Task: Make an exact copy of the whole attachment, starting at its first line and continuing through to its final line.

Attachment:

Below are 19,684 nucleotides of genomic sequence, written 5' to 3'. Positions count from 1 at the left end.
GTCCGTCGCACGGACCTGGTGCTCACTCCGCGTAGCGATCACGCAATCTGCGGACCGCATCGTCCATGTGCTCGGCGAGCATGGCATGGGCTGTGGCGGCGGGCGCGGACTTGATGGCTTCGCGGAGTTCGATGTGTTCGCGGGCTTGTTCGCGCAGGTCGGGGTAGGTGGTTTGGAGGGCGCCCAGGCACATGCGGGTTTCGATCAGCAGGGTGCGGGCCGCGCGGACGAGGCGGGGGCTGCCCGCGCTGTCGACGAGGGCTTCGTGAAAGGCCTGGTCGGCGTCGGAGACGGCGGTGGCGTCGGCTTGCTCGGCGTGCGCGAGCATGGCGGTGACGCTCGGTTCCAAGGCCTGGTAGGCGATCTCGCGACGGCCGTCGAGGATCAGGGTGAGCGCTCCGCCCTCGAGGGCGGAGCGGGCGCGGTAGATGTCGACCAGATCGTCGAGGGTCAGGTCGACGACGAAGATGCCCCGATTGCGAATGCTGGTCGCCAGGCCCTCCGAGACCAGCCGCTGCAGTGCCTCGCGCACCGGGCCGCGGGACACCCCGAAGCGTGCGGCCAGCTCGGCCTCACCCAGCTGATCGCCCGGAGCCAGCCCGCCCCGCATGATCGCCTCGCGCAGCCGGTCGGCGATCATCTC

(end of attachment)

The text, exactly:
Below are 19,684 nucleotides of genomic sequence, written 5' to 3'. Positions count from 1 at the left end.
GTCCGTCGCACGGACCTGGTGCTCACTCCGCGTAGCGATCACGCAATCTGCGGACCGCATCGTCCATGTGCTCGGCGAGCATGGCATGGGCTGTGGCGGCGGGCGCGGACTTGATGGCTTCGCGGAGTTCGATGTGTTCGCGGGCTTGTTCGCGCAGGTCGGGGTAGGTGGTTTGGAGGGCGCCCAGGCACATGCGGGTTTCGATCAGCAGGGTGCGGGCCGCGCGGACGAGGCGGGGGCTGCCCGCGCTGTCGACGAGGGCTTCGTGAAAGGCCTGGTCGGCGTCGGAGACGGCGGTGGCGTCGGCTTGCTCGGCGTGCGCGAGCATGGCGGTGACGCTCGGTTCCAAGGCCTGGTAGGCGATCTCGCGACGGCCGTCGAGGATCAGGGTGAGCGCTCCGCCCTCGAGGGCGGAGCGGGCGCGGTAGATGTCGACCAGATCGTCGAGGGTCAGGTCGACGACGAAGATGCCCCGATTGCGAATGCTGGTCGCCAGGCCCTCCGAGACCAGCCGCTGCAGTGCCTCGCGCACCGGGCCGCGGGACACCCCGAAGCGTGCGGCCAGCTCGGCCTCACCCAGCTGATCGCCCGGAGCCAGCCCGCCCCGCATGATCGCCTCGCGCAGCCGGTCGGCGATCATCTC